There’s a constant strain put on the bodies of athletes. The intense pull on the muscles and joints as a weightlifter grasps the bar, plants their feet into the ground and lifts the weight – often heavier than themselves – high over their head, has a potential for injury each time.
It’s not easy on the body, and a Winter Springs chiropractor will be working hard to keep some of the most talented athletes in their field, the USA Olympic Weightlifting team, in perfect performance shape for the 2012 Olympics in London.
Dr. Matthew Herba's practice, Herba Family Chiropractic in Winter Springs, is part of an organization called Maximized Living. This organization has developed a Wellness Advisory Council, which serves as a network of chiropractors throughout the country who serve as the official chiropractic care givers for the USA Olympic Weightlifting, Wrestling, Judo and Sitting Volleyball teams. Their job is to offer the athletes chiropractic care and nutrition, exercise and mental wellness advice.
Herba said regular chiropractic adjustments help with balance and flexibility, and reduce injury and recovery time, as well as improve overall performance.
“When you free the body up to do what it’s supposed to do, it just works better,” he said.
The athletes have chiropractors in the network in their own hometowns, but only a few of the 185 certified doctors in the organization will get to travel to the Olympics and work with the athletes during the games. Herba will get to be one of about 12 to make the trip, and he will do it all for free, including paying all of his own traveling expenses.
“The honor of being with an Olympic athlete is payment enough for me,” he said.
Brad Bliven, director of special programs and the Wellness Advisory Council that works with the Olympians, said Herba’s enthusiasm for the program and commitment to learning made him an easy choice for the Olympics. Herba has gotten training, become certified as an Olympic coach and volunteers for every opportunity that arises.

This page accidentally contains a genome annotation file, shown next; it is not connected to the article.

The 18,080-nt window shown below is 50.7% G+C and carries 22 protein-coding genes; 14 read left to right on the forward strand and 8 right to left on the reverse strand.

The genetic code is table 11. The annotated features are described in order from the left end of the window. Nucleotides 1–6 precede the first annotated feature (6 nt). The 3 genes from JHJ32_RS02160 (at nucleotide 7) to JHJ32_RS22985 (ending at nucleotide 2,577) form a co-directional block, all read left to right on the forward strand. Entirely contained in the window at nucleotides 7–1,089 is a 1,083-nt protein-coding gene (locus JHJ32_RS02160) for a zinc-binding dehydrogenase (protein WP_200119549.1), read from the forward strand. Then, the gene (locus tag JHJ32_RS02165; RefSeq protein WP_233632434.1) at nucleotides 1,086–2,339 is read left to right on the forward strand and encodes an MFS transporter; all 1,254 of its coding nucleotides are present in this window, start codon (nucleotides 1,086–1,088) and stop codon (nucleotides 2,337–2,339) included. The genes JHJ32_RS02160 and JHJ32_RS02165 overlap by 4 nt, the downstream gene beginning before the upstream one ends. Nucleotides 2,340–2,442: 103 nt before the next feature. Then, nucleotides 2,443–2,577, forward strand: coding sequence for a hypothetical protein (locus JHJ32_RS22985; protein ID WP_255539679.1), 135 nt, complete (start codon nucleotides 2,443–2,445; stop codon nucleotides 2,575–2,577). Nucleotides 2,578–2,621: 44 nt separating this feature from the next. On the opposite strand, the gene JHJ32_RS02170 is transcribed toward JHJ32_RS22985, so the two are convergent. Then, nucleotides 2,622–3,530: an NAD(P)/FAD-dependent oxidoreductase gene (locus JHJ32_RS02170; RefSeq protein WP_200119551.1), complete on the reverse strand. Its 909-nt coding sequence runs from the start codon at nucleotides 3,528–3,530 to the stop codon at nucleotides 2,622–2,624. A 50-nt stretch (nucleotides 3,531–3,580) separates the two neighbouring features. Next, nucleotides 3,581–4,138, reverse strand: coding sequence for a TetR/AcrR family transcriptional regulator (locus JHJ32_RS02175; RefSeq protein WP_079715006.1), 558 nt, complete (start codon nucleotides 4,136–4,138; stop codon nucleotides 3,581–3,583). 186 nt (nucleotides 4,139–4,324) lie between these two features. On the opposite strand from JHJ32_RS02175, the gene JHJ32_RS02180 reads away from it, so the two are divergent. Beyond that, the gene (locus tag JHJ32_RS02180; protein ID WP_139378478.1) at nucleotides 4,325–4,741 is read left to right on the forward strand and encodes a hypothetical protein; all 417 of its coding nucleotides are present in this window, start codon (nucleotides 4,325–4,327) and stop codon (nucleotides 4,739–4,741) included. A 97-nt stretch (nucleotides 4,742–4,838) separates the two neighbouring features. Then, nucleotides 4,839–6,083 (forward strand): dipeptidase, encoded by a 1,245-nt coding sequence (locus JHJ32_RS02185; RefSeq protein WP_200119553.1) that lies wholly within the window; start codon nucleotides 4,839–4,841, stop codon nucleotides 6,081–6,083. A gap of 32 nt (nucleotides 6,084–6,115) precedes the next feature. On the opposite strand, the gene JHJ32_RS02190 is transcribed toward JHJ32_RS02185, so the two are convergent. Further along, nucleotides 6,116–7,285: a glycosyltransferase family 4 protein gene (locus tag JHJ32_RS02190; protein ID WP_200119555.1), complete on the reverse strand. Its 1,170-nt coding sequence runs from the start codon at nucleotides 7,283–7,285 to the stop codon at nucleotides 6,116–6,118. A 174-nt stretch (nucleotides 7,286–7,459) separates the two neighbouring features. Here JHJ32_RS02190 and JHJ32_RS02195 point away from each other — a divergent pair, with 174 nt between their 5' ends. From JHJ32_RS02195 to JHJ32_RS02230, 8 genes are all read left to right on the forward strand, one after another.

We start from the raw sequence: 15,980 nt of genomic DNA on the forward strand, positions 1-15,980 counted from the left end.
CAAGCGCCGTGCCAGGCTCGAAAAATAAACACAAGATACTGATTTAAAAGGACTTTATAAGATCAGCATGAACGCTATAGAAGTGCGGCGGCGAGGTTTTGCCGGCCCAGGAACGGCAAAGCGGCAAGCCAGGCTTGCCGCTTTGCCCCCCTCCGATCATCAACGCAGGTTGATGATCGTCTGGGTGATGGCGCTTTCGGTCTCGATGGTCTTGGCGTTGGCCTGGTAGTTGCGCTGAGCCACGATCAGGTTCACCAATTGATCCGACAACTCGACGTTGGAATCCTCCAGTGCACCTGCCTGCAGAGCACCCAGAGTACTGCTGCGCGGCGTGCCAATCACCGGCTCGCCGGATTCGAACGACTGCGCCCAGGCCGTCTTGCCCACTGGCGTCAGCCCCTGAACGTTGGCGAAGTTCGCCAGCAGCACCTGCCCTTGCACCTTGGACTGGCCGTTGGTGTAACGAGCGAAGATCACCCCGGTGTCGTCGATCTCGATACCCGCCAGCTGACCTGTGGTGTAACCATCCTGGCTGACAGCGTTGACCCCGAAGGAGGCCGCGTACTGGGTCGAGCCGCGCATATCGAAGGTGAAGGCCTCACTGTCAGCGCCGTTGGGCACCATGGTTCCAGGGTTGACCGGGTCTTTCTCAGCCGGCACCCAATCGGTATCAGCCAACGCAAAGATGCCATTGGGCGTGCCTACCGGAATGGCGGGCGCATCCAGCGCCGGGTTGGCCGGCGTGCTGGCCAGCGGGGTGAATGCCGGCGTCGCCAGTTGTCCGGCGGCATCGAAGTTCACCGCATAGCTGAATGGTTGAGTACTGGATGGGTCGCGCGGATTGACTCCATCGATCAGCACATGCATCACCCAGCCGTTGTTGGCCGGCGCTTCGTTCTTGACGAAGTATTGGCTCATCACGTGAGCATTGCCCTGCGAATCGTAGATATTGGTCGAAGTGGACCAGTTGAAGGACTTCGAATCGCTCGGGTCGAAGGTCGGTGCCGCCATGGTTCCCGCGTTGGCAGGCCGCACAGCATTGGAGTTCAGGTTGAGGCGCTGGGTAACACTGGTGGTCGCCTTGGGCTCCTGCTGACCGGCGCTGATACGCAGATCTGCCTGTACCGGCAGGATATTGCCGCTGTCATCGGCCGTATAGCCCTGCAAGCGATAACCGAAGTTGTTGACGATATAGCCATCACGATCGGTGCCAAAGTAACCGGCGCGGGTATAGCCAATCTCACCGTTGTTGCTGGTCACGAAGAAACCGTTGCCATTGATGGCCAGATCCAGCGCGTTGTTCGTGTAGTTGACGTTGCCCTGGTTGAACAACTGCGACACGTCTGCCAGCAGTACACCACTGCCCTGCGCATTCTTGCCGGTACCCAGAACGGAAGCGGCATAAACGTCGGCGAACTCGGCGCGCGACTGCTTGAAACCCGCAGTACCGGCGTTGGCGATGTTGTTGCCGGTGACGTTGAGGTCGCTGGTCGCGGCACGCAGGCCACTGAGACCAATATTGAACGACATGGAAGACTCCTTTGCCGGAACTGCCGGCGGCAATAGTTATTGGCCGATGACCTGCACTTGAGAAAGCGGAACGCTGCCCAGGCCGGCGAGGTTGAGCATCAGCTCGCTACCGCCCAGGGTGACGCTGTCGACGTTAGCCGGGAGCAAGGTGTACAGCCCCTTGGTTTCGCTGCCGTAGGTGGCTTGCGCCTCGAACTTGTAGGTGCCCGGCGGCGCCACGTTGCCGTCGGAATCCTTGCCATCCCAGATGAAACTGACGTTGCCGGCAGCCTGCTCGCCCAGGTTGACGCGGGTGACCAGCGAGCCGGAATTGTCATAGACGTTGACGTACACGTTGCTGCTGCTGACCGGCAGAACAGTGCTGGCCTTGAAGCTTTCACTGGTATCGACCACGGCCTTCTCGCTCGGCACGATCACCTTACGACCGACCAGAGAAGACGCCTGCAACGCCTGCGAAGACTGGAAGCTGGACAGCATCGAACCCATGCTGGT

“It takes a certain amount of dedication and want to be able to get to that level,” Bliven said.
While in London, Herba will make important little tweaks before the competition, using his expertise to fine tune the weightlifters’ bodies to help with their success. He said a little goes along way in this situation, and most of the athletes will receive more intense work after they go for the gold, and he joked, nearly pull their arms off in the meantime.
“They’re doing it because they want an edge,” he said.
Helping high school champs
When he isn’t traveling to take care of Olympians, Herba volunteers his skills for talented local athletes. He’s a partner with Winter Springs High School’s wrestling team, several teams for Seminole State College and Team Florida Orlando, a weightlifting club in East Orlando. For WSHS and Team Florida, he comes to one practice a week, and each interested athlete hops up on his table for an adjustment. It takes only a minute, but the teams’ coaches know that minute makes a big difference.
“It helps them feel revived,” WSHS wrestling coach, Scott Gomrad, said.
He said members of his team who start feeling tired and burned out by the end of a season filled with two practices a day and hours of getting pulled and twisted, feel refreshed after an adjustment. One member said his treatment from Herba helped him get back on the mat and ready to take on opponents without the worry of re-injuring his previously hurt neck.
“I’m not worried about getting hurt,”Austin Day, 15, said.
Tyrone Harvey, Team Florida’s coach, said the work Herba does gives his team better balance and evens out their lifting. After getting adjusted, his team said their weights actually seem lighter.
“It’s definitely a piece of the puzzle that’s helped the team be successful,” he said.
Herba loves to hear that the teams are feeling better with his care. Along with the adjustments, he offers the teams information about their nutrition and staying healthy overall. While not every athlete will be an Olympian, he wants all of them to take what they learn from competing and use it in life. He said he’s certainly learned a lot about dedication from the athletes he helps.
“We hope that they remain injury free, they glean from the principles that we’re teaching so that they become champions of their own life,” Herba said. “You don’t hang it up when you exit high school,”